Michael Jackson was hypnotized and quizzed about abuse allegations

24 June 2014 / 2 years 4 months ago
Michael Jackson's friend Uri Geller hypnotised him to ask him about allegations of child abuse and insists his late friend was innocent.

The celebrity illusionist and self-proclaimed psychic claims he put the late King of Pop under a hypnotic spell in order to determine if he was really innocent of abusing young boys - which was the basis of a much-publicised 2005 trial - and is certain his pal was not guilty.

He said: "Michael was, and is, totally innocent - that was proven in court. Not only that, I know he's innocent because I hypnotised him and asked him those questions."

Uri, 67, admits he is "haunted" by guilt for introducing Michael to journalist Martin Bashir, who produced a compromising TV documentary on the star in which he was seen holding hands with Gavin Arvizo, then 13.

The unflattering interview was one of the incidents that led to the 2005 allegations and subsequent trial and caused a rift between the pals.

Uri said: "It all happened because of that Martin Bashir interview. Looking back, that was a devastating mistake. Martin Bashir showed me a letter Princess Diana had written to him and I thought because Michael loved Diana, Martin was the right person to do the interview.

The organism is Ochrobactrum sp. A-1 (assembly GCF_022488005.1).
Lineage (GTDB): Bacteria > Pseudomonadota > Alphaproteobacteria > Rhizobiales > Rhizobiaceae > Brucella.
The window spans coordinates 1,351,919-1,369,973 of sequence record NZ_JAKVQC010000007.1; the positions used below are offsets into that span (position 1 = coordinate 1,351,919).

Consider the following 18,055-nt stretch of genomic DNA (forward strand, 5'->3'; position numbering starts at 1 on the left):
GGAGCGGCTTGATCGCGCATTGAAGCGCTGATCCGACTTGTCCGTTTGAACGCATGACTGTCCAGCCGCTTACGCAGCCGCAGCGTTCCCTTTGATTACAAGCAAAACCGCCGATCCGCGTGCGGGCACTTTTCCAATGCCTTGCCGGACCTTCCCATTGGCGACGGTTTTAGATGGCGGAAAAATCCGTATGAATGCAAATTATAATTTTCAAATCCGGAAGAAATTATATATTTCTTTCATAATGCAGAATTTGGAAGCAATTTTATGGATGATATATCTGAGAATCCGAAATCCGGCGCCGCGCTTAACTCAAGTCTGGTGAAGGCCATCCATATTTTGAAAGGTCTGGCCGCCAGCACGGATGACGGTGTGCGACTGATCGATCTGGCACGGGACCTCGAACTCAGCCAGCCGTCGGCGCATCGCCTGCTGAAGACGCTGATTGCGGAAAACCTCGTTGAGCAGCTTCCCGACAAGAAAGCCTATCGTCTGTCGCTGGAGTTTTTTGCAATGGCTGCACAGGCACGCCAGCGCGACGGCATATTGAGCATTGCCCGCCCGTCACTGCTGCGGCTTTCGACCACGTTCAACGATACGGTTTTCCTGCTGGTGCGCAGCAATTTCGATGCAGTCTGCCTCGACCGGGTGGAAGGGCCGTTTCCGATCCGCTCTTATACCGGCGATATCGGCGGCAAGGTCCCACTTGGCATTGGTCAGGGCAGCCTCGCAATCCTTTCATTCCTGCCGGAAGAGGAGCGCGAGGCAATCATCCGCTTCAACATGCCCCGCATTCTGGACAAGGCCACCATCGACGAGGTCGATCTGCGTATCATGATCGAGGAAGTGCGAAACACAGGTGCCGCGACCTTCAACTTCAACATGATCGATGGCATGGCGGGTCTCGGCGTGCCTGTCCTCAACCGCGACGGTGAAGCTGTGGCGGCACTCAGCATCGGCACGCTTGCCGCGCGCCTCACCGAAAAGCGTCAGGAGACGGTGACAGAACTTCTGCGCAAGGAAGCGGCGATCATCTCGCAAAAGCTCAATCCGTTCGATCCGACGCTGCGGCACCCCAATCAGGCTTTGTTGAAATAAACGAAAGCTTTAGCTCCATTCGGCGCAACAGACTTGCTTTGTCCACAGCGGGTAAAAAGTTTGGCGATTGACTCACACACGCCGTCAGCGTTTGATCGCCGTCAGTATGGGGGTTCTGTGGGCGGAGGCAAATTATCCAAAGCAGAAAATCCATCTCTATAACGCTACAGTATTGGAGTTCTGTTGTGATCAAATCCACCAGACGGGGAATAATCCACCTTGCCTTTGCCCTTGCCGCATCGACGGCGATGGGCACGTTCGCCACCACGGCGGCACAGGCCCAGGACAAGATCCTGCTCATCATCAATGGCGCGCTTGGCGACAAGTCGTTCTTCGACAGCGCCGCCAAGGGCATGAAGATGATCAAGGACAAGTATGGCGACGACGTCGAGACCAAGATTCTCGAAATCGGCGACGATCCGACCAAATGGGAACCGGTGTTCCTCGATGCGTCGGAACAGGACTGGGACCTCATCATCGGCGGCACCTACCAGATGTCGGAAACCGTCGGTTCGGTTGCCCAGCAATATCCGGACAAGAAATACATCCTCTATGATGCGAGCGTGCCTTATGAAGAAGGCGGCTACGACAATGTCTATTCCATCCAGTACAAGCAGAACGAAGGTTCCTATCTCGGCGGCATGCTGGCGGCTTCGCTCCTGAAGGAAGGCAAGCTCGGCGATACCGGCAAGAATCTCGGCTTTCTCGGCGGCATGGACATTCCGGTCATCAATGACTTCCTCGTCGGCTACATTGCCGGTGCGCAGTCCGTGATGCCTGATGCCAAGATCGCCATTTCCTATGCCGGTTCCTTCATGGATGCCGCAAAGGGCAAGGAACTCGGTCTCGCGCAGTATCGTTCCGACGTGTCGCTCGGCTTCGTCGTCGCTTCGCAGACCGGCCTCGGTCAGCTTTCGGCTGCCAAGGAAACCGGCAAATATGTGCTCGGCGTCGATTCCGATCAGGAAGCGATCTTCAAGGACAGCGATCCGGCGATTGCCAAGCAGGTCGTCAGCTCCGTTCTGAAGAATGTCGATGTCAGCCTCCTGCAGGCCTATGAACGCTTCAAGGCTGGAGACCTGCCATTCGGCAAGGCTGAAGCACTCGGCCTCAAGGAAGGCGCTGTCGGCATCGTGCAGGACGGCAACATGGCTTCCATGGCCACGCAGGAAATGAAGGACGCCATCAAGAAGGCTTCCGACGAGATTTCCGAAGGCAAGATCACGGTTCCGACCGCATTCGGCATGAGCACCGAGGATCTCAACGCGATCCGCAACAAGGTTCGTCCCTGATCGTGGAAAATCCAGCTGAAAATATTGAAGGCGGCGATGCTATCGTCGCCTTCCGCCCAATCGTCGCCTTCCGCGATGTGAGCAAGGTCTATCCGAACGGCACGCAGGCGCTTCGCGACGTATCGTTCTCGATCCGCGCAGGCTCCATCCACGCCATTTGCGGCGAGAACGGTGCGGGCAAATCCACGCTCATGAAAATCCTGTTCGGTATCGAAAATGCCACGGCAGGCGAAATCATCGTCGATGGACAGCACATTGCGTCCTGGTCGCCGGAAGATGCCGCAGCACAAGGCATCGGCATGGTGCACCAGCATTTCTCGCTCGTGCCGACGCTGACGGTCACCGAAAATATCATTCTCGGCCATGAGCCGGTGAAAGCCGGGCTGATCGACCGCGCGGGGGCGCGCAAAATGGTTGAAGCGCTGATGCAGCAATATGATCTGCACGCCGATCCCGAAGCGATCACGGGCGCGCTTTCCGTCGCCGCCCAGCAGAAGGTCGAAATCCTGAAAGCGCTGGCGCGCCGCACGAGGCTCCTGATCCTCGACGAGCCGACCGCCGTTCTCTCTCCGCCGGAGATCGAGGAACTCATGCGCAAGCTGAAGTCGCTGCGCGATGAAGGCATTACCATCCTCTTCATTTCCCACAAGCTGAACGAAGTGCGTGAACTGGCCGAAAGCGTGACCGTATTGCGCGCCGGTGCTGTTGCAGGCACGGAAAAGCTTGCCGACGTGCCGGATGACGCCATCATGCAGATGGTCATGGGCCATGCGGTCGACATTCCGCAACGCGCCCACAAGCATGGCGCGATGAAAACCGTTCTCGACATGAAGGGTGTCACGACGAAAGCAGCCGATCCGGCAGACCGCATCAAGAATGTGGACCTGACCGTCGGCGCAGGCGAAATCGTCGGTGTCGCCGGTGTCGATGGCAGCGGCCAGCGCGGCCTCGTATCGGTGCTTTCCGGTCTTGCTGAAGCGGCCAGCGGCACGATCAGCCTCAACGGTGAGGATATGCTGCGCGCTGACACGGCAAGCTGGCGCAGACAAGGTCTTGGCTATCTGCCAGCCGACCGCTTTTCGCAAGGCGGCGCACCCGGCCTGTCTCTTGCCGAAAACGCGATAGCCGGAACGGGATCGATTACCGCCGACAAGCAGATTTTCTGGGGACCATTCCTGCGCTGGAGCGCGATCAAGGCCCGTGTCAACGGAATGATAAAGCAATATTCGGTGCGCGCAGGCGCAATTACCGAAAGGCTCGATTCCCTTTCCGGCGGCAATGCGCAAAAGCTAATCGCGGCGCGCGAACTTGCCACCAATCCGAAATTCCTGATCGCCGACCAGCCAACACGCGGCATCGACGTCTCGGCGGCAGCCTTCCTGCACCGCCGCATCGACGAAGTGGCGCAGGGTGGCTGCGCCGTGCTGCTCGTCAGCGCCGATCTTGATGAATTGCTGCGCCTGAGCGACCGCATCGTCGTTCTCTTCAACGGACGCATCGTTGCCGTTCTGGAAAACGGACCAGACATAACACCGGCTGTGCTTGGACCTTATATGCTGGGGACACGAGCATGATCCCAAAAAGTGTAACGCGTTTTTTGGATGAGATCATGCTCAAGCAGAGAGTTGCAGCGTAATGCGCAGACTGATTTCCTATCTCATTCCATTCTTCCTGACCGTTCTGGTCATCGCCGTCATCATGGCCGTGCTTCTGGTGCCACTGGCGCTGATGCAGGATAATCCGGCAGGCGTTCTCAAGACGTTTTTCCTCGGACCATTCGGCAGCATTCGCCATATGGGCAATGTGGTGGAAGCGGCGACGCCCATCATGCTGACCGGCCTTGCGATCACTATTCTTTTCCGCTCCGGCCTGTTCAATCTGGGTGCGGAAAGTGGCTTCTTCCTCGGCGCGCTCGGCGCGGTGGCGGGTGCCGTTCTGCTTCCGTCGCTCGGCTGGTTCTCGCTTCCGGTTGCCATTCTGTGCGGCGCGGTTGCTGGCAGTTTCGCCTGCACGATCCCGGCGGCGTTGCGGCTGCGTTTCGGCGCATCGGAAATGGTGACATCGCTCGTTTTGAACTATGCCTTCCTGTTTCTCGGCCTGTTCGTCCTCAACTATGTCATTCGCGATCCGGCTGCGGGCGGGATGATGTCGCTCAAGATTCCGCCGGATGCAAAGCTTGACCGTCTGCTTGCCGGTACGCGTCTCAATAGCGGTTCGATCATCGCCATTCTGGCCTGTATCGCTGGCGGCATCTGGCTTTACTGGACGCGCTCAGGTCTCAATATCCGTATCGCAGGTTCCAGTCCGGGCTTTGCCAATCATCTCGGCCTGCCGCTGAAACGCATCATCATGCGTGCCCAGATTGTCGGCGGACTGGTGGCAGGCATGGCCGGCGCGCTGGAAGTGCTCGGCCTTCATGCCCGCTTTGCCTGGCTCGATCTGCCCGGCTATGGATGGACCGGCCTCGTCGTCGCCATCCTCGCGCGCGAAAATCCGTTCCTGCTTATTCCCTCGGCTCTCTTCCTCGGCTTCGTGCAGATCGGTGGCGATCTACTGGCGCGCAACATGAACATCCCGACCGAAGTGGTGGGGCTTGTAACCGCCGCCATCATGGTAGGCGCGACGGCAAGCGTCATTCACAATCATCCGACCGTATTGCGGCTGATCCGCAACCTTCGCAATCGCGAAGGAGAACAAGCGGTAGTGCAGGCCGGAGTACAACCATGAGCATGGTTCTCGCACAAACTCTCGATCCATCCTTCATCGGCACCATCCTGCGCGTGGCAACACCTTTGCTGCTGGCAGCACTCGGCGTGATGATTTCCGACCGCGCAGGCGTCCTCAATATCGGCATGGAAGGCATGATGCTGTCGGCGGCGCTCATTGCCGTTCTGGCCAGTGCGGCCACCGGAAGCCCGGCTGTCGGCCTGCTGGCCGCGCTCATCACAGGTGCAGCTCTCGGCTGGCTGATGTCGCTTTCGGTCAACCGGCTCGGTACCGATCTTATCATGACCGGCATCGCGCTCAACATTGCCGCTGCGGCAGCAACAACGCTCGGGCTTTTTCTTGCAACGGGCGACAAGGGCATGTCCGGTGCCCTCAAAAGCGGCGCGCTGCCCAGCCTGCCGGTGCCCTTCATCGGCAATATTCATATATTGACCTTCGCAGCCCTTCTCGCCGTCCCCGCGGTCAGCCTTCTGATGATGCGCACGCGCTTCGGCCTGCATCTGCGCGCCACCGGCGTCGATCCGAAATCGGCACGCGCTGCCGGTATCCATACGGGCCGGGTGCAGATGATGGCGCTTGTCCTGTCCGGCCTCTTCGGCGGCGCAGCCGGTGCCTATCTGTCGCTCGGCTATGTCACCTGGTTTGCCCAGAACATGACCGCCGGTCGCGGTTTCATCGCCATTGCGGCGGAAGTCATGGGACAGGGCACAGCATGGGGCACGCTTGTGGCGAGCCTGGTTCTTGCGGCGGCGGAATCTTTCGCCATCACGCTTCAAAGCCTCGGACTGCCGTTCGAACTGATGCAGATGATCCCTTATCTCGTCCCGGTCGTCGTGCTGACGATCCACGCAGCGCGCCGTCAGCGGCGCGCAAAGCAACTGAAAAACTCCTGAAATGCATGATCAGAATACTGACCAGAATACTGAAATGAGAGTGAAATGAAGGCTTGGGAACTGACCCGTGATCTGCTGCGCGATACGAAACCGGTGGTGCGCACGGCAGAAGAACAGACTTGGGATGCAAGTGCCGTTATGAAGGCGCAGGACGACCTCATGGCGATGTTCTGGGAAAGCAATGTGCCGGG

"The interview would have been amazing if Michael hadn't sat there with a 13-year-old boy holding his hand, telling the world that it's OK to invite them round and give them warm milk. That wasn't right.

"But the fact that I was the instigator of the documentary that began his downfall caused the rift and we never spoke again. That guilty feeling will never leave me."

Uri also opened up about Michael's tragic death in June 2009 - from a lethal dose of Propofol - claiming he often warned the 'Thriller' star over his reliance on prescription medicine.

He told Britain's HELLO! magazine: "I warned Michael many times. I shouted at him, I slept on the floor of the hotel room next to his bed to make sure he woke up in the morning, and to make sure no one came into the room. I warned him not to take anything."

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